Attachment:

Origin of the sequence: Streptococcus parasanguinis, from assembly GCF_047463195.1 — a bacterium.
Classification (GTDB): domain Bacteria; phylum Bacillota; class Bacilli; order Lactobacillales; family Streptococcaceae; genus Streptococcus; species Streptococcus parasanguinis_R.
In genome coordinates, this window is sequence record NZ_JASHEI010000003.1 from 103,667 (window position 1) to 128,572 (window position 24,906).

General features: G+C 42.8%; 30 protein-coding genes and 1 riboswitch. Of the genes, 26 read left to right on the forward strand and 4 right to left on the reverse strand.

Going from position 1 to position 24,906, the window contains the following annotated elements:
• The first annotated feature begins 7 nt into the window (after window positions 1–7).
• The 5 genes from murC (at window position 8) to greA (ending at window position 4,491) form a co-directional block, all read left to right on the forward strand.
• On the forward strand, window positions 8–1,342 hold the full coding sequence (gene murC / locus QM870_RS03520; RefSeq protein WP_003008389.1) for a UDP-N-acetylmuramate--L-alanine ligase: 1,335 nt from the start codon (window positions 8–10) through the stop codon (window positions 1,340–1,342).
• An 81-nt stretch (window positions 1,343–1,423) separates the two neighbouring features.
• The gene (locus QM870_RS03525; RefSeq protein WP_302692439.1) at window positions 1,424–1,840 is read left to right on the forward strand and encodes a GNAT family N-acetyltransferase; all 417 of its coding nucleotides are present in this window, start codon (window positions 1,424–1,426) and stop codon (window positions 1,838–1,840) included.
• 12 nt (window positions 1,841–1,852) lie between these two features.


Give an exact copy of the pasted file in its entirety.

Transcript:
Origin of the sequence: Streptococcus parasanguinis, from assembly GCF_047463195.1 — a bacterium.
Classification (GTDB): domain Bacteria; phylum Bacillota; class Bacilli; order Lactobacillales; family Streptococcaceae; genus Streptococcus; species Streptococcus parasanguinis_R.
In genome coordinates, this window is sequence record NZ_JASHEI010000003.1 from 103,667 (window position 1) to 128,572 (window position 24,906).

General features: G+C 42.8%; 30 protein-coding genes and 1 riboswitch. Of the genes, 26 read left to right on the forward strand and 4 right to left on the reverse strand.

Going from position 1 to position 24,906, the window contains the following annotated elements:
• The first annotated feature begins 7 nt into the window (after window positions 1–7).
• The 5 genes from murC (at window position 8) to greA (ending at window position 4,491) form a co-directional block, all read left to right on the forward strand.
• On the forward strand, window positions 8–1,342 hold the full coding sequence (gene murC / locus QM870_RS03520; RefSeq protein WP_003008389.1) for a UDP-N-acetylmuramate--L-alanine ligase: 1,335 nt from the start codon (window positions 8–10) through the stop codon (window positions 1,340–1,342).
• An 81-nt stretch (window positions 1,343–1,423) separates the two neighbouring features.
• The gene (locus QM870_RS03525; RefSeq protein WP_302692439.1) at window positions 1,424–1,840 is read left to right on the forward strand and encodes a GNAT family N-acetyltransferase; all 417 of its coding nucleotides are present in this window, start codon (window positions 1,424–1,426) and stop codon (window positions 1,838–1,840) included.
• 12 nt (window positions 1,841–1,852) lie between these two features.